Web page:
Most homeowners will require a daily update. WhatsApp is a good way to handle this and is also really easy for sending pics and short video clips. When pets are involved, these pics and reports are helpful in keeping the clients at ease regarding your capabilities. This also sets the foundation for your positive review when they get back home.
Sometimes, although really seldom, you don’t get the house you expected. The ideal is a pre-assignment visit to the homeowner, which enables you to check everything beforehand (as the homeowner will be doing with you at the same time). We always encourage our sitters to have a video chat with the homeowner before the assignment, and that at least enables both the sitter and the homeowner get a feel for each other and how they live.
If you undertake the care of pets, you cannot do so lightly. You have to be a genuine pet lover and fulfil your promise to care for the homeowner’s pet(s) with same loving care as they themselves would.
At House and Home Sitters, we have a 50-point checklist completed by the homeowner, with lots of detail on their pets, including any medical conditions which need you to administer medications. If you do not feel comfortable doing this, you need to be upfront.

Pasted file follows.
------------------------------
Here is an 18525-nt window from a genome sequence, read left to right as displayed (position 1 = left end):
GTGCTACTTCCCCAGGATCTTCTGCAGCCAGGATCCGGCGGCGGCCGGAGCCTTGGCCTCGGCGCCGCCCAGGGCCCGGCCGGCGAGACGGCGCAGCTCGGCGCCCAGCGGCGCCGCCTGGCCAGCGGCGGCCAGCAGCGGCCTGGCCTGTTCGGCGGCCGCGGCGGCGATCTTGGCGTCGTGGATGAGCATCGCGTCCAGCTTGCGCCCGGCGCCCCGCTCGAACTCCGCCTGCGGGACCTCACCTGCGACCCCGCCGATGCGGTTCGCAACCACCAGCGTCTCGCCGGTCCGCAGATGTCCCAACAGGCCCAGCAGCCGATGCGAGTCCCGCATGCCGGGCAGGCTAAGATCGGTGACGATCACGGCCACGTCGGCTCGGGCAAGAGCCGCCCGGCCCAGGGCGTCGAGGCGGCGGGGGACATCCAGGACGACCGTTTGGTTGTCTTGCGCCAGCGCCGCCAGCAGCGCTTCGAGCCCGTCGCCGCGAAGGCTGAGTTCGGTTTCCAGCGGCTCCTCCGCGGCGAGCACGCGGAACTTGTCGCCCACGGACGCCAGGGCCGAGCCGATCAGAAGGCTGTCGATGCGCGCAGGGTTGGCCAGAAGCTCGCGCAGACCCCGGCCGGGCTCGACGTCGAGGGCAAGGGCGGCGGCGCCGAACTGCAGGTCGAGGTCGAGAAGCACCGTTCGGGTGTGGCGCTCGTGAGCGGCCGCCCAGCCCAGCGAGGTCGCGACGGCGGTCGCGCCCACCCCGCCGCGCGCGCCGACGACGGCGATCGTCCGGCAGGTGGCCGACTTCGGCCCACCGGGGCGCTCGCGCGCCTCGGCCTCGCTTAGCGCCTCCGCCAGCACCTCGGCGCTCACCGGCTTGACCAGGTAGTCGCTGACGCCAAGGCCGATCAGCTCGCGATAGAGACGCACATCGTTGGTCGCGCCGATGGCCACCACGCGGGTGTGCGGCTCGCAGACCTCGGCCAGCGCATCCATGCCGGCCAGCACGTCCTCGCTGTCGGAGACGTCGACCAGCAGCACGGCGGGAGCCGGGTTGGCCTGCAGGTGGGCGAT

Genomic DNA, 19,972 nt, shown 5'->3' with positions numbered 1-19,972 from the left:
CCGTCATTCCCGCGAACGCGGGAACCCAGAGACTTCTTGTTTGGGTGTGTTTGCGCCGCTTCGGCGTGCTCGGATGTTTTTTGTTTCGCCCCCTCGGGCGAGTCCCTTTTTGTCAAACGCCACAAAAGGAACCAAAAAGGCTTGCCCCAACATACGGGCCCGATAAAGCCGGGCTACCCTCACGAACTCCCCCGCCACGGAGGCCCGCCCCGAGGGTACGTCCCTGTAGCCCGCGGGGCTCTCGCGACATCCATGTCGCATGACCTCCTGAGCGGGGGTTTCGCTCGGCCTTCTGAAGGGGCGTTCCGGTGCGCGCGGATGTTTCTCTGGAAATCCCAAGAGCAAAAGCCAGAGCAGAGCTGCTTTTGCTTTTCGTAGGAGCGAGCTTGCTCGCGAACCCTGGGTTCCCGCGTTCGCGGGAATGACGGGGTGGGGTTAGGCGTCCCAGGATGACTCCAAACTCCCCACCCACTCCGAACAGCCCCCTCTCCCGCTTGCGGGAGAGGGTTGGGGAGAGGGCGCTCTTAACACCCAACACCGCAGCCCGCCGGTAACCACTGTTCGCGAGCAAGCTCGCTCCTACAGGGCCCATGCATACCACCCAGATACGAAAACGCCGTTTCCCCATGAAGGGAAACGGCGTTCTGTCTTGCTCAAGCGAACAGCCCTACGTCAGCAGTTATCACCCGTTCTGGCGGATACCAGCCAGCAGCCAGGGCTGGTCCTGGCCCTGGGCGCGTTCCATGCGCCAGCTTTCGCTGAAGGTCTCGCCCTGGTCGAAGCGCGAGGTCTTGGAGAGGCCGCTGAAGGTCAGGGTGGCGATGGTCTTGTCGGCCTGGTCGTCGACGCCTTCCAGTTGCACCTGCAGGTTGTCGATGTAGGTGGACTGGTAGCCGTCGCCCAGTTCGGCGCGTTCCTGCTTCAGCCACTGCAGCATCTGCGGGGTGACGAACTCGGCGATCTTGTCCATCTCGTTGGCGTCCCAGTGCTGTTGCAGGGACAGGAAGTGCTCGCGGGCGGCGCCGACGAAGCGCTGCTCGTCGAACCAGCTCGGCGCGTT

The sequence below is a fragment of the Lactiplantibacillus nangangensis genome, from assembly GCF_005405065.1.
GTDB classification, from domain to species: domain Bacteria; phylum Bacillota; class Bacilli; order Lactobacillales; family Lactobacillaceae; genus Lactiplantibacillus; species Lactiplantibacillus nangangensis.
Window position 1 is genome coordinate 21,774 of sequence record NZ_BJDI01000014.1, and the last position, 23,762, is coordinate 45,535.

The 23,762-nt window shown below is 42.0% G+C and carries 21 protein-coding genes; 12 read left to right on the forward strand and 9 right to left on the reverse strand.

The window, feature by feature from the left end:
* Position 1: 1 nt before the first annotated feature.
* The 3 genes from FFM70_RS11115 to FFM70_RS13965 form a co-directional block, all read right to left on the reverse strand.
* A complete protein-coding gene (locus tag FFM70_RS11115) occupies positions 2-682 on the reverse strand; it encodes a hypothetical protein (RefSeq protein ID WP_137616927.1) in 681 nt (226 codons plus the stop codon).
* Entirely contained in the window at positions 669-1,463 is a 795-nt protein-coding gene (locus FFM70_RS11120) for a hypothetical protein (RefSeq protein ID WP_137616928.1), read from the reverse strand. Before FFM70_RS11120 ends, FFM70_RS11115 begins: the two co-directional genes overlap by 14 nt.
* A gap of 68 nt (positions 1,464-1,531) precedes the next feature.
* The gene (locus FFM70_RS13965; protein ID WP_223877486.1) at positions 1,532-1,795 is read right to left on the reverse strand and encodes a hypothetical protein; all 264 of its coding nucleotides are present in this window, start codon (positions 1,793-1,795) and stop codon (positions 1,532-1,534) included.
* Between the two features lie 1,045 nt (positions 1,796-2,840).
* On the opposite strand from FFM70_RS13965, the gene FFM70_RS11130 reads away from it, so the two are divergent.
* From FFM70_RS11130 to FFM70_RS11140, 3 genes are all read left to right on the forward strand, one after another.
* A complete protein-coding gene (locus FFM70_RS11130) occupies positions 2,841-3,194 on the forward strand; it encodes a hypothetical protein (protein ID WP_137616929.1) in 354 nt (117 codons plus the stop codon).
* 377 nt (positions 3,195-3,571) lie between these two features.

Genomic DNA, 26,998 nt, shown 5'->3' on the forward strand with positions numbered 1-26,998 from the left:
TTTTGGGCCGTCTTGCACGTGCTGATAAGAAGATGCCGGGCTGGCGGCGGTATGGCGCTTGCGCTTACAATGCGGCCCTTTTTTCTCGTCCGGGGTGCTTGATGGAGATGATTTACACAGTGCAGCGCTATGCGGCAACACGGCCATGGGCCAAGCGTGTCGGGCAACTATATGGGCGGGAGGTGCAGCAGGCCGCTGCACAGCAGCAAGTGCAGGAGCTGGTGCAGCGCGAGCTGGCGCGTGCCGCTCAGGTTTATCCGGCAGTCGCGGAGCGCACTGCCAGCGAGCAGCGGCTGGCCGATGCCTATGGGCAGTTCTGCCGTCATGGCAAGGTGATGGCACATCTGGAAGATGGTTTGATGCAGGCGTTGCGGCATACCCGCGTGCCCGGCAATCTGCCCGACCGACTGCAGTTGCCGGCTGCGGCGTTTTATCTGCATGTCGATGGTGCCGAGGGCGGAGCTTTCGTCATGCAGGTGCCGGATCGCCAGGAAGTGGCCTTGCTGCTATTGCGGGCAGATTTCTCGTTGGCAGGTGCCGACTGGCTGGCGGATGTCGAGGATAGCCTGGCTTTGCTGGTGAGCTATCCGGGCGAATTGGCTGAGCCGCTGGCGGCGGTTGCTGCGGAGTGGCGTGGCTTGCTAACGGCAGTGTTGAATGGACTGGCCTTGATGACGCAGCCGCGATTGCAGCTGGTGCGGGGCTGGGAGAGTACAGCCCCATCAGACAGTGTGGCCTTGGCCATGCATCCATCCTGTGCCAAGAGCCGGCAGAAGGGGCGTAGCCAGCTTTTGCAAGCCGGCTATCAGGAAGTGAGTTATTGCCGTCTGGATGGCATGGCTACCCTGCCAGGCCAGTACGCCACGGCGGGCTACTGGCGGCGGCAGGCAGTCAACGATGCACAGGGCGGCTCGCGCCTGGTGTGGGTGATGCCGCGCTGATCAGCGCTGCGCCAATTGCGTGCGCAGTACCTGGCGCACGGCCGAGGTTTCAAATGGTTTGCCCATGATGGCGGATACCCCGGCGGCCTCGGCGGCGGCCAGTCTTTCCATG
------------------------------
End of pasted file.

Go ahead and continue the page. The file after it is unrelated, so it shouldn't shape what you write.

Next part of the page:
More especially so if this is your first assignment. As you know, you are taking care of their pets, you are taking care of their home while they’re away, so you must understand this is for you as well, and you should feel comfortable and confident about what you’re undertaking.
Tell the homeowner, “You know, I can send you an update and pics every day, I will collect your mail, water the plants, and do whatever you need from me; I have experience with pets like yours”, and so forth. Be reassuring. And mean it. If you are not able to handle any aspect of the assignment, tell the homeowner before they go away. The last thing the homeowner needs is to hear this while relaxing on their Caribbean cruise.
At House and Home Sitters, we have no signup fee for a sitter applicant. In contrast with most other house sitting agencies, we pay a small daily stipend to our sitters plus any dog walking fees and travel cost contributions by the homeowner client. That said, we vet our sitters very carefully, including an in-depth personal interview, contacting your referees, confirming your ID and address, and so forth. Our company is only as good as the people in it, and we have rejected applicants, even some with good reviews on other house sitting sites, if we do feel they are service-oriented, reliable, good communicators and such factors.
Be patient and wait until an assignment comes up which really appeals to you, and to which you’re willing to make a firm commitment. Lots of fun adventures lay ahead, just waiting for you…